Festival of Sleep Day is a day to catch up on sleep.
Have you ever laid awake at night unable to find the Sandman? Sung lullabies in hopes of helping your child find peaceful rest? Stared at the ceiling for hours? Or maybe counted that endless rotation of sheep?
There are many options for sleep aids that come with many different side effects. What if there was another way? A natural way to help the mind and body relax?
Essential Oils provide the perfect solution to a common problem. The Essential Oils that we are going to discuss here can help soothe, calm, and relax your mind and body. We’re going to show you which Essential Oils to use and multiple ways to use them so that you and your family can find rest easily.
Grounding oils are similar to each other chemically as they start with the same “backbone.” Sesquiterpenes are found abundantly in Essential Oils. This constituent is soothing to irritated skin and tissues, is calming, and some have analgesic properties. Some research has shown that sesquiterpenes have the ability to pass the blood brain barrier. They are also known to have stronger aromas.
Sandalwood, Vetiver, and Cedarwood all fall into this category. You can diffuse these oils or apply them topically to the bottoms of your feet.
With properties that help to soothe the mind and body, the warm, woody scent of Cedarwood Essential Oil promotes a relaxing environment when used topically or aromatically.
Soothing Oils can be found among the sesquiterpenes and the monoterpenes. What are monoterpenes? They are the most common class of terpenes in Essential Oils. They have other constituents such as esters, containing properties that are very calming, relaxing and balancing to the central nervous system.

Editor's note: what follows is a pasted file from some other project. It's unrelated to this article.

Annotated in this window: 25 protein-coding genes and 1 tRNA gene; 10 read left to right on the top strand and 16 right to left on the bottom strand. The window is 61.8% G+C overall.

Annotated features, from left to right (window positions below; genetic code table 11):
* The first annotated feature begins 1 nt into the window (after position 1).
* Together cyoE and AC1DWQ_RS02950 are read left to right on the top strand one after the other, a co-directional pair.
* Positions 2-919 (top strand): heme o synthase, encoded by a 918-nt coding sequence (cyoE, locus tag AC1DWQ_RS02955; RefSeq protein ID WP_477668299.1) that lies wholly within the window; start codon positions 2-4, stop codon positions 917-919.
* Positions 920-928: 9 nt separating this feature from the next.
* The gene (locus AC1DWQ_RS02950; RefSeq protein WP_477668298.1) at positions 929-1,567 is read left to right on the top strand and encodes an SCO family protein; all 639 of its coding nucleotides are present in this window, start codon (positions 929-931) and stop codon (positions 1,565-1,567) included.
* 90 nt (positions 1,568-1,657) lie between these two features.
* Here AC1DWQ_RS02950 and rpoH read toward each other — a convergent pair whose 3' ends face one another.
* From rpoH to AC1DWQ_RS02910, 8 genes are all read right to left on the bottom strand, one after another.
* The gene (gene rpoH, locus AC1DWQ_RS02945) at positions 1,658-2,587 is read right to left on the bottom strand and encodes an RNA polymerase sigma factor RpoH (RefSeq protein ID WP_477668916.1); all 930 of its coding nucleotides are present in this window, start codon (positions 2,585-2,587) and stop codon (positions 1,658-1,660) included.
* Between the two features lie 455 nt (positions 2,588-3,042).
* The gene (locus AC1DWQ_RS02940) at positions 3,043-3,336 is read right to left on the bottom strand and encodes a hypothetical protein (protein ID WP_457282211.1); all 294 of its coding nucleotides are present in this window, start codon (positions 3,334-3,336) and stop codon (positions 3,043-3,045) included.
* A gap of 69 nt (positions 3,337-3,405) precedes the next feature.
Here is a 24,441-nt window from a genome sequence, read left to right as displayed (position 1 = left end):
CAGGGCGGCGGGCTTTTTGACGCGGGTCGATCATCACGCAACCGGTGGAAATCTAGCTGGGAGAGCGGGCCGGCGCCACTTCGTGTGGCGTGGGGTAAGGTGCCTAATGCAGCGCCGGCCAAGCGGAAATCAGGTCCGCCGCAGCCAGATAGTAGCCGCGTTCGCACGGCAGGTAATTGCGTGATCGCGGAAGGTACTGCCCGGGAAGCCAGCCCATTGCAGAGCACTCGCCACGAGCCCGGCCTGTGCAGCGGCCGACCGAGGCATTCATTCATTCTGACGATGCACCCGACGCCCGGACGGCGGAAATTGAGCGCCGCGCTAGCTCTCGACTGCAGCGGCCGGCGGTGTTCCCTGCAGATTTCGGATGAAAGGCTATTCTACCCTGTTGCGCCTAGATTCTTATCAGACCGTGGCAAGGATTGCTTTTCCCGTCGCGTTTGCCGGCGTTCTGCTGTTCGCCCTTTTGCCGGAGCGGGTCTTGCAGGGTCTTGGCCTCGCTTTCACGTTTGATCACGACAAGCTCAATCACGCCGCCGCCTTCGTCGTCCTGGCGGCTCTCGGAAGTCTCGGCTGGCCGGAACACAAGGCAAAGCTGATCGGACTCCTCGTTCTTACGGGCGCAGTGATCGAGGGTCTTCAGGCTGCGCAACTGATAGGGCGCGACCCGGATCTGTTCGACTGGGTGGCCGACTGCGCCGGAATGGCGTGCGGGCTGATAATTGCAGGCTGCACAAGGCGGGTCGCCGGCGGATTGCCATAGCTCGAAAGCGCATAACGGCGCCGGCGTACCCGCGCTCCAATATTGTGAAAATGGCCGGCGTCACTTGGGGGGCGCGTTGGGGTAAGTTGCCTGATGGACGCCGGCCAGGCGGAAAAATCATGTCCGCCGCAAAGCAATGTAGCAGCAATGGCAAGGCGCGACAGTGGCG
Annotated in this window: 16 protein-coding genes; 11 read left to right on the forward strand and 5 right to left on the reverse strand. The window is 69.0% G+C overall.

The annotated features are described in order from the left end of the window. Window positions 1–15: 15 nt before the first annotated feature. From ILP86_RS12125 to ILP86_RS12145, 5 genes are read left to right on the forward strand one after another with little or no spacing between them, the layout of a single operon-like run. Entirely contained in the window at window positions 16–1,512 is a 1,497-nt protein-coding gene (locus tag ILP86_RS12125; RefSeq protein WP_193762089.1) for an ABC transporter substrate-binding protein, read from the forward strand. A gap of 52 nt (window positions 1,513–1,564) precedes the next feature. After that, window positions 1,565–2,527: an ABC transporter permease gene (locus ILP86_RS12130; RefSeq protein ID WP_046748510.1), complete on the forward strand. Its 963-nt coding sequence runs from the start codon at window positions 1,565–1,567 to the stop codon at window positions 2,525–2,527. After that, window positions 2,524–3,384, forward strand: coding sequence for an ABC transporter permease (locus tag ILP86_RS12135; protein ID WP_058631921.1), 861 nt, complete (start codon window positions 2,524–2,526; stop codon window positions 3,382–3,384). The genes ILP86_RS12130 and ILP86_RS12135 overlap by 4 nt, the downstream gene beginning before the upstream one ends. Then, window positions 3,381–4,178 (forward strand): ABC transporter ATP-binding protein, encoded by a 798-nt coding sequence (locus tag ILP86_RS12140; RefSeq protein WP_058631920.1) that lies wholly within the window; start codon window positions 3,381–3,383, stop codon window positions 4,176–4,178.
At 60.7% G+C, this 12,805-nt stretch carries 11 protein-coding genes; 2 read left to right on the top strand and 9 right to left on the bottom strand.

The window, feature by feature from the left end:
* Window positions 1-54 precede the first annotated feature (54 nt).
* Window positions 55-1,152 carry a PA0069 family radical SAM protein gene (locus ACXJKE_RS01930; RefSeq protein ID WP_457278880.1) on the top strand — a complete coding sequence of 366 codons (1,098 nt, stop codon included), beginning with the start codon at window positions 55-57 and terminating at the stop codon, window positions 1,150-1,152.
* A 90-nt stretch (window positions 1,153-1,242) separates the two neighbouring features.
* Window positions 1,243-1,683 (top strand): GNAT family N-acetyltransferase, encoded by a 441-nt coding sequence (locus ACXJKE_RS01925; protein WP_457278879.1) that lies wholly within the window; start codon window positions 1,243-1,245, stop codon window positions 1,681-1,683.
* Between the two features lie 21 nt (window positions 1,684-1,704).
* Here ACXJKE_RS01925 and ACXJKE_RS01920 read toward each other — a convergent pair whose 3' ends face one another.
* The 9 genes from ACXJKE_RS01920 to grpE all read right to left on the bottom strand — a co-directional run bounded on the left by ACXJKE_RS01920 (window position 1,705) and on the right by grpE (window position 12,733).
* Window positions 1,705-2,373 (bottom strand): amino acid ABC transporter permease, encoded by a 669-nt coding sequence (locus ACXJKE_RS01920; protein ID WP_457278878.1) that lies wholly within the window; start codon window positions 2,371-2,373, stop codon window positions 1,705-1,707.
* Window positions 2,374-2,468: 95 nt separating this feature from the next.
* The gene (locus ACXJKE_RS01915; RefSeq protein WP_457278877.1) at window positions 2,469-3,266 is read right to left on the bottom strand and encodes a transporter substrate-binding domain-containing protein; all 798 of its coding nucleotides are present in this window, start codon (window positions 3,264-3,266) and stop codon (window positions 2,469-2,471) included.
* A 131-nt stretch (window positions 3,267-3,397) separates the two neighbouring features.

Monoterpenes can also contain aldehydes; containing properties that are calming not just to your emotions, but also to your autonomic nervous system. These aldehydes usually have a strong floral aroma.
Some Soothing Oils of both the sequiterpenes and monoterpenes are: Ylang Ylang, Melissa, Lavender, and Roman Chamomile.
Roman Chamomile provides a sweet, floral aroma while soothing body systems as it supports calming effects for the skin, mind, and body.*
Fun fact of the day:
Construction began on the Brooklyn Bridge January 3, 1870.
Roman Chamomile grows close to the ground, reaching only up to a foot in height. It has gray–green leaves, flowers that resemble a daisy, and smells like apple. The plant has been nicknamed the “plant’s physician” because it has positive effects on plants growing nearby. Ancient Romans used the oil for courage during war. While the most common use of Chamomile is in teas, Roman Chamomile can also be found in face creams, drinks, hair dyes, shampoos, and perfumes. Roman Chamomile has a calming effect on the skin, mind, and body.* It soothes body systems.* It is steam distilled from the flower of the plant.